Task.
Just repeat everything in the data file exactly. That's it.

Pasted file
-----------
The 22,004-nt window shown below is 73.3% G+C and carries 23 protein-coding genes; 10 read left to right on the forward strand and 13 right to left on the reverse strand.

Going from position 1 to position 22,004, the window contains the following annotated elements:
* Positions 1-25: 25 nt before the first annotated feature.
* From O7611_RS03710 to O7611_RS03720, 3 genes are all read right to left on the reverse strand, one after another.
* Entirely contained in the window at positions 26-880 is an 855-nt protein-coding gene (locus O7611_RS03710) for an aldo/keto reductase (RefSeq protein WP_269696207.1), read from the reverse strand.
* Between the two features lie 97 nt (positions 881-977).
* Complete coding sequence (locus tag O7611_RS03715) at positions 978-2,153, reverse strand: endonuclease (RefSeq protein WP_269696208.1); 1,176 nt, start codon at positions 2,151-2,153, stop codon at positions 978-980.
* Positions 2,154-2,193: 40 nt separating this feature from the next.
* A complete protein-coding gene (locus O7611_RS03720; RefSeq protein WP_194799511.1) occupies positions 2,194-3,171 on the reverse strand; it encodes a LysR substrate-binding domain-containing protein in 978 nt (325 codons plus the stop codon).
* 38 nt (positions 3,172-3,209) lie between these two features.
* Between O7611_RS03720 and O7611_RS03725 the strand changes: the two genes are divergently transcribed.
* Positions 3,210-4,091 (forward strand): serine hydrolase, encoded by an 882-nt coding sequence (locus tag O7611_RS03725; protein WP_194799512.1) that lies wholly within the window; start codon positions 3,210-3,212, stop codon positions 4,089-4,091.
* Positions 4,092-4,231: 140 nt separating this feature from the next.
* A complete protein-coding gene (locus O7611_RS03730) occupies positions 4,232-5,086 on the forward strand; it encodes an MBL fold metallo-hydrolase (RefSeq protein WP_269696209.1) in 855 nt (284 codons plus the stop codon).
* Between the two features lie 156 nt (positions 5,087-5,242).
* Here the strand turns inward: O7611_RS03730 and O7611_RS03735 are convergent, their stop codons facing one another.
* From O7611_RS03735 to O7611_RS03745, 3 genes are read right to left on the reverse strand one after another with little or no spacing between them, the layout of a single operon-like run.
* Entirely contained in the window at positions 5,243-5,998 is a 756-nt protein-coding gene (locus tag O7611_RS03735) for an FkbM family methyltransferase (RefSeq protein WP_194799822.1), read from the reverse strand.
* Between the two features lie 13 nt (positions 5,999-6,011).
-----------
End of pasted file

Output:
The 22,004-nt window shown below is 73.3% G+C and carries 23 protein-coding genes; 10 read left to right on the forward strand and 13 right to left on the reverse strand.

Going from position 1 to position 22,004, the window contains the following annotated elements:
* Positions 1-25: 25 nt before the first annotated feature.
* From O7611_RS03710 to O7611_RS03720, 3 genes are all read right to left on the reverse strand, one after another.
* Entirely contained in the window at positions 26-880 is an 855-nt protein-coding gene (locus O7611_RS03710) for an aldo/keto reductase (RefSeq protein WP_269696207.1), read from the reverse strand.
* Between the two features lie 97 nt (positions 881-977).
* Complete coding sequence (locus tag O7611_RS03715) at positions 978-2,153, reverse strand: endonuclease (RefSeq protein WP_269696208.1); 1,176 nt, start codon at positions 2,151-2,153, stop codon at positions 978-980.
* Positions 2,154-2,193: 40 nt separating this feature from the next.
* A complete protein-coding gene (locus O7611_RS03720; RefSeq protein WP_194799511.1) occupies positions 2,194-3,171 on the reverse strand; it encodes a LysR substrate-binding domain-containing protein in 978 nt (325 codons plus the stop codon).
* 38 nt (positions 3,172-3,209) lie between these two features.
* Between O7611_RS03720 and O7611_RS03725 the strand changes: the two genes are divergently transcribed.
* Positions 3,210-4,091 (forward strand): serine hydrolase, encoded by an 882-nt coding sequence (locus tag O7611_RS03725; protein WP_194799512.1) that lies wholly within the window; start codon positions 3,210-3,212, stop codon positions 4,089-4,091.
* Positions 4,092-4,231: 140 nt separating this feature from the next.
* A complete protein-coding gene (locus O7611_RS03730) occupies positions 4,232-5,086 on the forward strand; it encodes an MBL fold metallo-hydrolase (RefSeq protein WP_269696209.1) in 855 nt (284 codons plus the stop codon).
* Between the two features lie 156 nt (positions 5,087-5,242).
* Here the strand turns inward: O7611_RS03730 and O7611_RS03735 are convergent, their stop codons facing one another.
* From O7611_RS03735 to O7611_RS03745, 3 genes are read right to left on the reverse strand one after another with little or no spacing between them, the layout of a single operon-like run.
* Entirely contained in the window at positions 5,243-5,998 is a 756-nt protein-coding gene (locus tag O7611_RS03735) for an FkbM family methyltransferase (RefSeq protein WP_194799822.1), read from the reverse strand.
* Between the two features lie 13 nt (positions 5,999-6,011).